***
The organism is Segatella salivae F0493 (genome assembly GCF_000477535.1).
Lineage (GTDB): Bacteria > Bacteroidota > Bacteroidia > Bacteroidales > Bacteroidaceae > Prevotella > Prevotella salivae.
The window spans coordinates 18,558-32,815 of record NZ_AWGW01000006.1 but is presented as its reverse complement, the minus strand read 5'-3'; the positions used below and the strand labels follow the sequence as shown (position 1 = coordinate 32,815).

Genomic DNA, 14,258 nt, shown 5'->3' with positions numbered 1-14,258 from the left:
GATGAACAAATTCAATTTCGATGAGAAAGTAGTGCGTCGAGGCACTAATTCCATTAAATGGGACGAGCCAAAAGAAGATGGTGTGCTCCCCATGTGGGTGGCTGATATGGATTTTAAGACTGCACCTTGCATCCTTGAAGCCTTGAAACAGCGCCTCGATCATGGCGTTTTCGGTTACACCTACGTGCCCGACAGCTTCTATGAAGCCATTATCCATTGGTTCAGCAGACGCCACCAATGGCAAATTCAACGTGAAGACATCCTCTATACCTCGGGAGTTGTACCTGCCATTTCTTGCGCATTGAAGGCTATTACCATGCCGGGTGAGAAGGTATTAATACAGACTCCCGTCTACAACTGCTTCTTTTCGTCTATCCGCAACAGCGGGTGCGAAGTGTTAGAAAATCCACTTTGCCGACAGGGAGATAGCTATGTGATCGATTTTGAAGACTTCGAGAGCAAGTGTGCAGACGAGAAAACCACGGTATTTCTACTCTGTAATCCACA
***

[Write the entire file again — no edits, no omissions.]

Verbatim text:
The organism is Segatella salivae F0493 (genome assembly GCF_000477535.1).
Lineage (GTDB): Bacteria > Bacteroidota > Bacteroidia > Bacteroidales > Bacteroidaceae > Prevotella > Prevotella salivae.
The window spans coordinates 18,558-32,815 of record NZ_AWGW01000006.1 but is presented as its reverse complement, the minus strand read 5'-3'; the positions used below and the strand labels follow the sequence as shown (position 1 = coordinate 32,815).

Genomic DNA, 14,258 nt, shown 5'->3' with positions numbered 1-14,258 from the left:
GATGAACAAATTCAATTTCGATGAGAAAGTAGTGCGTCGAGGCACTAATTCCATTAAATGGGACGAGCCAAAAGAAGATGGTGTGCTCCCCATGTGGGTGGCTGATATGGATTTTAAGACTGCACCTTGCATCCTTGAAGCCTTGAAACAGCGCCTCGATCATGGCGTTTTCGGTTACACCTACGTGCCCGACAGCTTCTATGAAGCCATTATCCATTGGTTCAGCAGACGCCACCAATGGCAAATTCAACGTGAAGACATCCTCTATACCTCGGGAGTTGTACCTGCCATTTCTTGCGCATTGAAGGCTATTACCATGCCGGGTGAGAAGGTATTAATACAGACTCCCGTCTACAACTGCTTCTTTTCGTCTATCCGCAACAGCGGGTGCGAAGTGTTAGAAAATCCACTTTGCCGACAGGGAGATAGCTATGTGATCGATTTTGAAGACTTCGAGAGCAAGTGTGCAGACGAGAAAACCACGGTATTTCTACTCTGTAATCCACA